adult learner
Credit: Austin Community College/Flickr

When most Americans think of the words “college student,” they think of eighteen- or nineteen-year-olds, fresh out of high school. That’s outdated. As of 2018, nearly 30 percent of undergraduates are over the age of twenty-five. They are not arriving on campus with their parents in minivans. Instead, they are coming to college, or coming back to college, after several years or even decades in the workforce. Many still work: nearly half of all undergraduates are financially independent, and more than 80 percent of part-time students work. 

Traditional college rankings are not very helpful for these students. Working adults generally don’t care about average ACT scores or donation rates of alumni. They need information about what a college or university will do to make it easy for them to enroll, succeed, and finish their degrees. They care about things like affordability, support services, and classes that can fit around work and family obligations. They need to find out if a college is going to work for them as the person they are at this stage in their lives. 

This is a radical concept for many in traditional higher ed institutions, which essentially tell students, “If you want the privilege of attending our school, you need to change your life to make it work.” Colleges for adult learners flip that script and say, “We’ve figured out strategies and services that will help you fit learning into your life as it is right now.”

That is why the Washington Monthly ranks the best colleges for adult learners and why the magazine partnered with the Council for Adult and Experiential Learning to publish last year’s Never Too Late: The Adult Student’s Guide to College. These resources are intended to help adults find colleges that will meet them where they are. This year’s list of best-ranked colleges for adult learners taps national data to identify schools that make it easy for students to transfer, offer flexibility in their scheduling, provide services outside of banking hours, and make it possible for part-time students to succeed after they graduate.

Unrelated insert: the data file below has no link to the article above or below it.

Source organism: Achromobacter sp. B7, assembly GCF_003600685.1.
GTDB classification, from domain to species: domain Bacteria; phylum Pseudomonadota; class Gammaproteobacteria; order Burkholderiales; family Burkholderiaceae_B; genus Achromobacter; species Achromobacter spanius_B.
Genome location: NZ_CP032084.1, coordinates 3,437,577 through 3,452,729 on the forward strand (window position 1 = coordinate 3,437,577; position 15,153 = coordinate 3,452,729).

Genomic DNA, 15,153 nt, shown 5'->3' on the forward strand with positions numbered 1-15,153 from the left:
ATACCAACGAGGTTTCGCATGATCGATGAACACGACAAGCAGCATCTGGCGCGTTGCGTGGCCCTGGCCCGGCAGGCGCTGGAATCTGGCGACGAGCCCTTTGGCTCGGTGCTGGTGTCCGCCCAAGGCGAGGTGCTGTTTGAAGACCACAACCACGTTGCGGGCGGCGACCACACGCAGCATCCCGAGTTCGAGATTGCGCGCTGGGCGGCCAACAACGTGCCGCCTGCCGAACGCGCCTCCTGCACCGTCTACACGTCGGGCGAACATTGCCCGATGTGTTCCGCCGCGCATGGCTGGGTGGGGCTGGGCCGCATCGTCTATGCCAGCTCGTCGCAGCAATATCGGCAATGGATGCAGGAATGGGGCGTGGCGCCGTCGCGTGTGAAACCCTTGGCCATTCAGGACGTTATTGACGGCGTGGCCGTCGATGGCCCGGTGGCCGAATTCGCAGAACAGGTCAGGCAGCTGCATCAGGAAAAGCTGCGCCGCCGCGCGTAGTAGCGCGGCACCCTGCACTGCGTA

The colleges that made the top spots suggest that many kinds of institutions can work for adults. Golden Gate University, in California, which takes the top spot for the fourth year running, has a clear mandate to serve adults. The twelfth-ranked Southern New Hampshire University provides online and self-paced options. Regional public institutions are also well represented. 

America’s most prestigious universities, by contrast, are not. Only one Ivy made the top fifty. While several public flagships do feature on our list, their actual enrollment rate of students age twenty-five or over is very low. 

Community colleges are ranked separately. Across the board, these schools make it easy for anyone to enroll, but the best ones for adults offer flexible scheduling and a range of career-focused options. The second-ranked two-year college, Wisconsin’s Lakeshore Technical College, offers blended, online, and a range of other distance learning formats, as well as ways to accelerate course completion. Meanwhile, thirteenth-ranked North Shore Community College, in Massachusetts, provides students with clear pathways from course work to careers and allows students to earn credit for what they have learned elsewhere. 

Adults who seek out these kinds of colleges aren’t the sort of students who have wealthy, well-connected parents pulling strings in the admissions process. They are students who make big sacrifices of their time and resources to pursue their goals. They deserve a different kind of college: the kind that designs programs and services to ensure that returning adults succeed.

Rebecca Klein-Collins

Rebecca Klein-Collins is the associate vice president of research and policy development at the Council for Adult and Experiential Learning.